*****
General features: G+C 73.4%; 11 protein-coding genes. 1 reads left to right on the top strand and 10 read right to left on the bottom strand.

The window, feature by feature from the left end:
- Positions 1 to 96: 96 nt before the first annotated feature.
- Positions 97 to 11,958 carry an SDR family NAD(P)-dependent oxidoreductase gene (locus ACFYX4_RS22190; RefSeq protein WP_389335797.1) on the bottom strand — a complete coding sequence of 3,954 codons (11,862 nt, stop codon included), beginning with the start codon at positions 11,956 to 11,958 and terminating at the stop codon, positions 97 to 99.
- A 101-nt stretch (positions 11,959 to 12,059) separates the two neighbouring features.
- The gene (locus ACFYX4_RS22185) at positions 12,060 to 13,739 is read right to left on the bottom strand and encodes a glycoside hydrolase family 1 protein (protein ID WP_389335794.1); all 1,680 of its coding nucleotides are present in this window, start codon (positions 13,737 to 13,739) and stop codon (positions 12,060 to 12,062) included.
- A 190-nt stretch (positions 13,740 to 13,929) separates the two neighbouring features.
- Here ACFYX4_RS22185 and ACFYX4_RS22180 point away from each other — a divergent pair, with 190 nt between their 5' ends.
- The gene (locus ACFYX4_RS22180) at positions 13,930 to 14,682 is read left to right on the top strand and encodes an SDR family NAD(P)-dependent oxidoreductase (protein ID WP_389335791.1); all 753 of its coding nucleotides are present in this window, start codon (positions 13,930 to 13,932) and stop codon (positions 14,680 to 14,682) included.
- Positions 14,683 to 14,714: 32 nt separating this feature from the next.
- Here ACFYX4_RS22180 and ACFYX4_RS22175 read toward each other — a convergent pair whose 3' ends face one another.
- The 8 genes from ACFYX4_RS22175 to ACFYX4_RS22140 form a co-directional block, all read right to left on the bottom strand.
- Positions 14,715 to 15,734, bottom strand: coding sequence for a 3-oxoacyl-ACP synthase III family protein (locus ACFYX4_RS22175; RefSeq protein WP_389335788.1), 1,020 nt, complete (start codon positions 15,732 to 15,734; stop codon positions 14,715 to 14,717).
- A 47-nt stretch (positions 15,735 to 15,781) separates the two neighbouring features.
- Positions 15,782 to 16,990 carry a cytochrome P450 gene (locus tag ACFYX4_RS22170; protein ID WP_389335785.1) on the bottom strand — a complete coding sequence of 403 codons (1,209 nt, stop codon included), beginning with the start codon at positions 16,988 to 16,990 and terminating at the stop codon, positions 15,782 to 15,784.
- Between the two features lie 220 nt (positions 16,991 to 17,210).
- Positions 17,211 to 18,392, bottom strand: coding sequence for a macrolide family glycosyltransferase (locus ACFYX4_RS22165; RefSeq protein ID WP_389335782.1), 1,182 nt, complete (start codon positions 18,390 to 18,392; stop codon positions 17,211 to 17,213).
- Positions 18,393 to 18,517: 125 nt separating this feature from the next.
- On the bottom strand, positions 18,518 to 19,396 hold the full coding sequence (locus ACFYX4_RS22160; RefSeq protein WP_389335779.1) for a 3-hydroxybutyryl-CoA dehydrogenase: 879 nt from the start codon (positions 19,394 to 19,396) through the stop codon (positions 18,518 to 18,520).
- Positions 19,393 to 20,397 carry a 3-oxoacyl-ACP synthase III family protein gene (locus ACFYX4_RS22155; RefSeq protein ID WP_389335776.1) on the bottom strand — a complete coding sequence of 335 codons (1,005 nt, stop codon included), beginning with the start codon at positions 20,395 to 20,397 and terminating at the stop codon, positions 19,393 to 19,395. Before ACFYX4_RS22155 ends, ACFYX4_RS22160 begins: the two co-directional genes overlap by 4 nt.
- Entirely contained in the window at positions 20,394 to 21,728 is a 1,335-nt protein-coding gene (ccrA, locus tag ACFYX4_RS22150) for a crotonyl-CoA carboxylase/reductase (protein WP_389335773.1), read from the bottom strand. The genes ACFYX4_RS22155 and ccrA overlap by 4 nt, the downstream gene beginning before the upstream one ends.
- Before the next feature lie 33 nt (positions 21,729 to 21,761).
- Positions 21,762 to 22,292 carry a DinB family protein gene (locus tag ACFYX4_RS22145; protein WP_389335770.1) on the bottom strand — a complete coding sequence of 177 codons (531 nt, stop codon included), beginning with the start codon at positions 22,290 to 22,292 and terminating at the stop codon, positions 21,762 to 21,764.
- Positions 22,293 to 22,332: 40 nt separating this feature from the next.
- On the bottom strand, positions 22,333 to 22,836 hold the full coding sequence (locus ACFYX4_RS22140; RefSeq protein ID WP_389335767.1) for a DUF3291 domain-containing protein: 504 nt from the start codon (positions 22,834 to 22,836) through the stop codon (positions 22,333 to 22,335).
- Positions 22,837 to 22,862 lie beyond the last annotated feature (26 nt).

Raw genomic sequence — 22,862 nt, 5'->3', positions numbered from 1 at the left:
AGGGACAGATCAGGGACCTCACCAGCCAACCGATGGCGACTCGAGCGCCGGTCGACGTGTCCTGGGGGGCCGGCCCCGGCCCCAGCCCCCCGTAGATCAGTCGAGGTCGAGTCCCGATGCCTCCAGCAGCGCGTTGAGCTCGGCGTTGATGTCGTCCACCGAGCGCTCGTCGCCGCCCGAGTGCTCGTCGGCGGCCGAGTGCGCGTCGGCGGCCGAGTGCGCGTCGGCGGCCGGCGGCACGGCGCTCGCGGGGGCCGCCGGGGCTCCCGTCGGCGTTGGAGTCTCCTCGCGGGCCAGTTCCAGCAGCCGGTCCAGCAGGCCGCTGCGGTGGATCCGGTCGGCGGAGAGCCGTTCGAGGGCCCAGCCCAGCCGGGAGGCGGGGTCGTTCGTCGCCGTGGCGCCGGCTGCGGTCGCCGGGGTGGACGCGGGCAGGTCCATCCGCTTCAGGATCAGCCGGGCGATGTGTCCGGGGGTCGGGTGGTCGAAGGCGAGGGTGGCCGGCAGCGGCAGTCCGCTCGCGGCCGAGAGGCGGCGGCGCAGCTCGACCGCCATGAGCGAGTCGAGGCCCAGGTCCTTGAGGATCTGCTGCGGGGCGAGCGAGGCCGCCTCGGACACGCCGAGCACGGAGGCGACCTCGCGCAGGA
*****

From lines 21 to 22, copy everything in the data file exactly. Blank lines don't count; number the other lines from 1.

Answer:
- Entirely contained in the window at positions 20,394 to 21,728 is a 1,335-nt protein-coding gene (ccrA, locus tag ACFYX4_RS22150) for a crotonyl-CoA carboxylase/reductase (protein WP_389335773.1), read from the bottom strand. The genes ACFYX4_RS22155 and ccrA overlap by 4 nt, the downstream gene beginning before the upstream one ends.
- Before the next feature lie 33 nt (positions 21,729 to 21,761).